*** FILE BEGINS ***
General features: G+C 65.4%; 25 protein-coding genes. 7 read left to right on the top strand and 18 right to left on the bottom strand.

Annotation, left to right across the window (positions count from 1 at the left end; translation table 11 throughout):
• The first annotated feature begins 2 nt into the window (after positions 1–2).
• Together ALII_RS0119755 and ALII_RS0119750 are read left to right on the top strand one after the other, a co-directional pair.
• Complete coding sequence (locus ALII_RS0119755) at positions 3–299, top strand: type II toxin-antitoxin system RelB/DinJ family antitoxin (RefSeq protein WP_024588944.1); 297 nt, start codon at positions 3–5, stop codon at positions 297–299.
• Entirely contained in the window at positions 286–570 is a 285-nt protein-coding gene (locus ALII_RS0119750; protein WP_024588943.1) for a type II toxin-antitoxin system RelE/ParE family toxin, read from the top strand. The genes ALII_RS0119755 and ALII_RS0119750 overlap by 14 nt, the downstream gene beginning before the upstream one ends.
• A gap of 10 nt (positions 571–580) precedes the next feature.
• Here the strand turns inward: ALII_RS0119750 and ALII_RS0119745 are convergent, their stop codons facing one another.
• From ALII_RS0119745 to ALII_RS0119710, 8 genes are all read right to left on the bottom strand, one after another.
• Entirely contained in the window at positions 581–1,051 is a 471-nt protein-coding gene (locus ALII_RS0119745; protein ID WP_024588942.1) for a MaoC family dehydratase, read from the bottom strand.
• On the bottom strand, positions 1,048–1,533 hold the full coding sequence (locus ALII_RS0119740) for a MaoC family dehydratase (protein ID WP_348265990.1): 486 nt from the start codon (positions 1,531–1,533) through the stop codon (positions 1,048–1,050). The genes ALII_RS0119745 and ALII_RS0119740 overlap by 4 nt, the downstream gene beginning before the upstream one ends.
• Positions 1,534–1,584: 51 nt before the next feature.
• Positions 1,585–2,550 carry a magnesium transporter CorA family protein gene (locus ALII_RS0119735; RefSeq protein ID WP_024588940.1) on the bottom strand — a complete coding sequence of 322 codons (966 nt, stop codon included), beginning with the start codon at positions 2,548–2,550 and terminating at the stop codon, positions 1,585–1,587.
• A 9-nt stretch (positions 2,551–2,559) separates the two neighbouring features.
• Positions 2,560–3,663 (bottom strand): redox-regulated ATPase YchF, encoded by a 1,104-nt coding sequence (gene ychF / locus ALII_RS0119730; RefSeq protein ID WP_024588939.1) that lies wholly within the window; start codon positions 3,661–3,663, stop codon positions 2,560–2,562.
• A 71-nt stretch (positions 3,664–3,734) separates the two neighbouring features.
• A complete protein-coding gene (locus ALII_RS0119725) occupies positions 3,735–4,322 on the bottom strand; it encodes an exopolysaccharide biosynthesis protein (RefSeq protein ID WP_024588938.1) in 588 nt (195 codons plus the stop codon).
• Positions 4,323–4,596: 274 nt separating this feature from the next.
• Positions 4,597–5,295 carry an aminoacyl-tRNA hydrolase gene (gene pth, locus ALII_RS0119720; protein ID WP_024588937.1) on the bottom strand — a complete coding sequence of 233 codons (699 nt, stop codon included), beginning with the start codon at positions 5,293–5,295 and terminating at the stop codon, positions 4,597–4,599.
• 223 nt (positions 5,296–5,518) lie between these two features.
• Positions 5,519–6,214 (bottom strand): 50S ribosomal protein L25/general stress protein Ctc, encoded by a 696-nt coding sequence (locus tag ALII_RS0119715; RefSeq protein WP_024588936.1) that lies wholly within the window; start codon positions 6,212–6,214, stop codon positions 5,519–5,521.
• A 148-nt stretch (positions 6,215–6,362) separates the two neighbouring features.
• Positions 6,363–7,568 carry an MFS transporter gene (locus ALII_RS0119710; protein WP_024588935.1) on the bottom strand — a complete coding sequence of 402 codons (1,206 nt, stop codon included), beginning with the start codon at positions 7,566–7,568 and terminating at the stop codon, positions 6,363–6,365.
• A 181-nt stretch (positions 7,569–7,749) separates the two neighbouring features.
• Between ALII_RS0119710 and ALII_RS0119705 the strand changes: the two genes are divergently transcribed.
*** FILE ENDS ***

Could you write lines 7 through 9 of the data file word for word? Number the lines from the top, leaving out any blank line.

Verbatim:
• A gap of 10 nt (positions 571–580) precedes the next feature.
• Here the strand turns inward: ALII_RS0119750 and ALII_RS0119745 are convergent, their stop codons facing one another.
• From ALII_RS0119745 to ALII_RS0119710, 8 genes are all read right to left on the bottom strand, one after another.